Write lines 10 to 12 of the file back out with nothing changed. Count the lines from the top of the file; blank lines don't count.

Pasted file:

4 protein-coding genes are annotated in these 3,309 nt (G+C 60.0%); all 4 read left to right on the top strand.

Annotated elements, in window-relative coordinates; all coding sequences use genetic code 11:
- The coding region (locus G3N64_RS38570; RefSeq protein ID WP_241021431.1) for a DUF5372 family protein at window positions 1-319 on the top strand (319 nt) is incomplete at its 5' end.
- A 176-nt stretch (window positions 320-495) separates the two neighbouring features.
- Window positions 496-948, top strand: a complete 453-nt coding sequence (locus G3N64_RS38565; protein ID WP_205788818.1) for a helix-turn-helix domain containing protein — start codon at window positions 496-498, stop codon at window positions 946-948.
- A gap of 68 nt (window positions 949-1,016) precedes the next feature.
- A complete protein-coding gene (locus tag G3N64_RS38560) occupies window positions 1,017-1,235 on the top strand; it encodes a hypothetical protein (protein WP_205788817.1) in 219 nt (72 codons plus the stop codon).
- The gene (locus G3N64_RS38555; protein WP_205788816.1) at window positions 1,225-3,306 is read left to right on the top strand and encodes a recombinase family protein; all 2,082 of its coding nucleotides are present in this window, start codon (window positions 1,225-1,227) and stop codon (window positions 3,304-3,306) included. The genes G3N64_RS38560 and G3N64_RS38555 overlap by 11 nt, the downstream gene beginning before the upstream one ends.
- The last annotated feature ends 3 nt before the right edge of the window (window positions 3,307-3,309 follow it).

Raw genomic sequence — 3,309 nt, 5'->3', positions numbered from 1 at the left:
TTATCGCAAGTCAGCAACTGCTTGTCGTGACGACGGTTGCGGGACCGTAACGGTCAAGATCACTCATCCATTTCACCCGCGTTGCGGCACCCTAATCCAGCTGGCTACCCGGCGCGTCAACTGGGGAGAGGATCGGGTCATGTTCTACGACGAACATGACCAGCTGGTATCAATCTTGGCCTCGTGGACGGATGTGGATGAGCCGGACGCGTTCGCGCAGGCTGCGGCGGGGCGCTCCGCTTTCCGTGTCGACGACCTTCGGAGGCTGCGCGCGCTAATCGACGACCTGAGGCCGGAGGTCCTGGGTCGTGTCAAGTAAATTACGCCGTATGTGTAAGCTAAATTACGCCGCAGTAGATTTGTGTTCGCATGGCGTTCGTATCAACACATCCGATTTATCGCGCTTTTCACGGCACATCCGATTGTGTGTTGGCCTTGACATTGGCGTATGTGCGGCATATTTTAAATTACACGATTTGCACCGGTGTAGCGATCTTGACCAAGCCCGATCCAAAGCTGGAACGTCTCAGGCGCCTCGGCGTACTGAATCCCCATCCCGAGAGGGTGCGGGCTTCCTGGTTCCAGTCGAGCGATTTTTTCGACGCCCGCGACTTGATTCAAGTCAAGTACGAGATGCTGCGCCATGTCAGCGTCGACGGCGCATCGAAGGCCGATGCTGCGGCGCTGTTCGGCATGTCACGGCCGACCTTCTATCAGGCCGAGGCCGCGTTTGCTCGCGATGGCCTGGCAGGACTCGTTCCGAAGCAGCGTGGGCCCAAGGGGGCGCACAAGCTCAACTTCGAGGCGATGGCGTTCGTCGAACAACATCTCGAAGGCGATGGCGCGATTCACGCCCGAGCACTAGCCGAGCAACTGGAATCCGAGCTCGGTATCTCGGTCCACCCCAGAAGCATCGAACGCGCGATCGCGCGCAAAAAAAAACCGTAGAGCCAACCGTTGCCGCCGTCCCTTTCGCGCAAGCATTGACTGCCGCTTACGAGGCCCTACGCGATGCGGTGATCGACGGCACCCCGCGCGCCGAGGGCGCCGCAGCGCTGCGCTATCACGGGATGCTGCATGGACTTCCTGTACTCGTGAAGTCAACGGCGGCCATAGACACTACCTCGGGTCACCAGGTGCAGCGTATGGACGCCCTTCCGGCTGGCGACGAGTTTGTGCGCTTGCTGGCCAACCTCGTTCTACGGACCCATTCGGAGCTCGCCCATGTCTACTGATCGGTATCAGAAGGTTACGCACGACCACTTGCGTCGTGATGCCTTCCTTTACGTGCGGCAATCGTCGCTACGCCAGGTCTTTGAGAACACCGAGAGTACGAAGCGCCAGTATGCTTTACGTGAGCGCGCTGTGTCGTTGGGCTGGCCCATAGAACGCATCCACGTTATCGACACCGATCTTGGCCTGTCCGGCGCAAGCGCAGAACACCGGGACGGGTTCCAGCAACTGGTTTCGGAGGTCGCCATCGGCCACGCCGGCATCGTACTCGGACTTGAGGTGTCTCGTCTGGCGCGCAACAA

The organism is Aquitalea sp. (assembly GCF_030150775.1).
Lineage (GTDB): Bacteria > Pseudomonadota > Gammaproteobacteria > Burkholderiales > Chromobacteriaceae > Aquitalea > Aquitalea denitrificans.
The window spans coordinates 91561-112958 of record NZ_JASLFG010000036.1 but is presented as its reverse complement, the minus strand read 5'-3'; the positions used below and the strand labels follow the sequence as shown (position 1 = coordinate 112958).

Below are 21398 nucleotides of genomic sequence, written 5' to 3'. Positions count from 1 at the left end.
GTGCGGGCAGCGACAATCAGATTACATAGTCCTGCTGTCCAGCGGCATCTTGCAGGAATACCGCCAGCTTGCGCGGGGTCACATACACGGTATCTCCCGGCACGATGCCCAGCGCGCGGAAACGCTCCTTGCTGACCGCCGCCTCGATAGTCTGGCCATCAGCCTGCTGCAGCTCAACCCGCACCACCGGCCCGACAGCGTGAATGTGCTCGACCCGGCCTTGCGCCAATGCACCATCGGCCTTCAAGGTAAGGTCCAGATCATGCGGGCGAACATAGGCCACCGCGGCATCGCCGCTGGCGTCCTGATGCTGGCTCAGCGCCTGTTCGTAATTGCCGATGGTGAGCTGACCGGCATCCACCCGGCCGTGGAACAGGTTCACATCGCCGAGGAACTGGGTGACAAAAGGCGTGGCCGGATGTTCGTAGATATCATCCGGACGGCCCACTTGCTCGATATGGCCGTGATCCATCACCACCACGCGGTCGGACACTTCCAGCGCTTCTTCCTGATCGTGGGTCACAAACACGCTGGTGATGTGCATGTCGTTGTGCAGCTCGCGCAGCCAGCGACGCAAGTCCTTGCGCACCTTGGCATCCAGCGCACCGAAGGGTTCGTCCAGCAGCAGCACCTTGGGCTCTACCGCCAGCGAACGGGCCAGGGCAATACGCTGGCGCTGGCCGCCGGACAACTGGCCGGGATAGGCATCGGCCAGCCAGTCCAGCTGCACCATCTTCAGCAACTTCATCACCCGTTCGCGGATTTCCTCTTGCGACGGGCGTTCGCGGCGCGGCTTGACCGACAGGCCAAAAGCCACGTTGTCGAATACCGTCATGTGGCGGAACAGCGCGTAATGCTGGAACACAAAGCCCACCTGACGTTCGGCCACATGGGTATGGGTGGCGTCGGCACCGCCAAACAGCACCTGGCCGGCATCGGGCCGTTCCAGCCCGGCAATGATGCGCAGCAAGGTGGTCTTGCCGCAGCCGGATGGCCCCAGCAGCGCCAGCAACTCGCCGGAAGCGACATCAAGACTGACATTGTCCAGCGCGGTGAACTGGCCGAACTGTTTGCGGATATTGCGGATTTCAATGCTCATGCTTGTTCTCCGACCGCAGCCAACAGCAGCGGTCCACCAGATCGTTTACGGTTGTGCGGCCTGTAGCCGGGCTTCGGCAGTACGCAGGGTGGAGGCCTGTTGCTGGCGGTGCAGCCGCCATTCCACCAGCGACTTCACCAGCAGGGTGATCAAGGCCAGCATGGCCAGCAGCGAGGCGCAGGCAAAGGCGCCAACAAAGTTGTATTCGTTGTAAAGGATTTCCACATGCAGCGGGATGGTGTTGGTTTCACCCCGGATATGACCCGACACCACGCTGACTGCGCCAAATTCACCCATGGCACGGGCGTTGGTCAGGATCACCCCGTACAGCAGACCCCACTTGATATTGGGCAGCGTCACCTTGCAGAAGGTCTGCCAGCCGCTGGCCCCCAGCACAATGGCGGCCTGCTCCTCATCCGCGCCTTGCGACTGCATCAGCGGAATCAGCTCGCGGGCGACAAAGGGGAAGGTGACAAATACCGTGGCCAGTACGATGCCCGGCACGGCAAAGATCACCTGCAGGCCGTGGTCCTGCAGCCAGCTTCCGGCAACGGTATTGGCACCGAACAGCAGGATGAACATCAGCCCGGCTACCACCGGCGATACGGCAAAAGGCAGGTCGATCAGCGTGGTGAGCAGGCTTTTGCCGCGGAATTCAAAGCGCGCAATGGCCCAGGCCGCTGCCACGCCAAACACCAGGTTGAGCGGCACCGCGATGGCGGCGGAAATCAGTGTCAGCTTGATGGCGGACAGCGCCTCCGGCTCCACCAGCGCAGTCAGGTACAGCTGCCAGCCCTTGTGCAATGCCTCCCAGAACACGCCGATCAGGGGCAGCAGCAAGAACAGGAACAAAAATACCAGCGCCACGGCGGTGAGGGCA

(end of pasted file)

Raw genomic sequence — 3,309 nt, 5'->3', positions numbered from 1 at the left:
TTATCGCAAGTCAGCAACTGCTTGTCGTGACGACGGTTGCGGGACCGTAACGGTCAAGATCACTCATCCATTTCACCCGCGTTGCGGCACCCTAATCCAGCTGGCTACCCGGCGCGTCAACTGGGGAGAGGATCGGGTCATGTTCTACGACGAACATGACCAGCTGGTATCAATCTTGGCCTCGTGGACGGATGTGGATGAGCCGGACGCGTTCGCGCAGGCTGCGGCGGGGCGCTCCGCTTTCCGTGTCGACGACCTTCGGAGGCTGCGCGCGCTAATCGACGACCTGAGGCCGGAGGTCCTGGGTCGTGTCAAGTAAATTACGCCGTATGTGTAAGCTAAATTACGCCGCAGTAGATTTGTGTTCGCATGGCGTTCGTATCAACACATCCGATTTATCGCGCTTTTCACGGCACATCCGATTGTGTGTTGGCCTTGACATTGGCGTATGTGCGGCATATTTTAAATTACACGATTTGCACCGGTGTAGCGATCTTGACCAAGCCCGATCCAAAGCTGGAACGTCTCAGGCGCCTCGGCGTACTGAATCCCCATCCCGAGAGGGTGCGGGCTTCCTGGTTCCAGTCGAGCGATTTTTTCGACGCCCGCGACTTGATTCAAGTCAAGTACGAGATGCTGCGCCATGTCAGCGTCGACGGCGCATCGAAGGCCGATGCTGCGGCGCTGTTCGGCATGTCACGGCCGACCTTCTATCAGGCCGAGGCCGCGTTTGCTCGCGATGGCCTGGCAGGACTCGTTCCGAAGCAGCGTGGGCCCAAGGGGGCGCACAAGCTCAACTTCGAGGCGATGGCGTTCGTCGAACAACATCTCGAAGGCGATGGCGCGATTCACGCCCGAGCACTAGCCGAGCAACTGGAATCCGAGCTCGGTATCTCGGTCCACCCCAGAAGCATCGAACGCGCGATCGCGCGCAAAAAAAAACCGTAGAGCCAACCGTTGCCGCCGTCCCTTTCGCGCAAGCATTGACTGCCGCTTACGAGGCCCTACGCGATGCGGTGATCGACGGCACCCCGCGCGCCGAGGGCGCCGCAGCGCTGCGCTATCACGGGATGCTGCATGGACTTCCTGTACTCGTGAAGTCAACGGCGGCCATAGACACTACCTCGGGTCACCAGGTGCAGCGTATGGACGCCCTTCCGGCTGGCGACGAGTTTGTGCGCTTGCTGGCCAACCTCGTTCTACGGACCCATTCGGAGCTCGCCCATGTCTACTGATCGGTATCAGAAGGTTACGCACGACCACTTGCGTCGTGATGCCTTCCTTTACGTGCGGCAATCGTCGCTACGCCAGGTCTTTGAGAACACCGAGAGTACGAAGCGCCAGTATGCTTTACGTGAGCGCGCTGTGTCGTTGGGCTGGCCCATAGAACGCATCCACGTTATCGACACCGATCTTGGCCTGTCCGGCGCAAGCGCAGAACACCGGGACGGGTTCCAGCAACTGGTTTCGGAGGTCGCCATCGGCCACGCCGGCATCGTACTCGGACTTGAGGTGTCTCGTCTGGCGCGCAACAA

The organism is Aquitalea sp. (assembly GCF_030150775.1).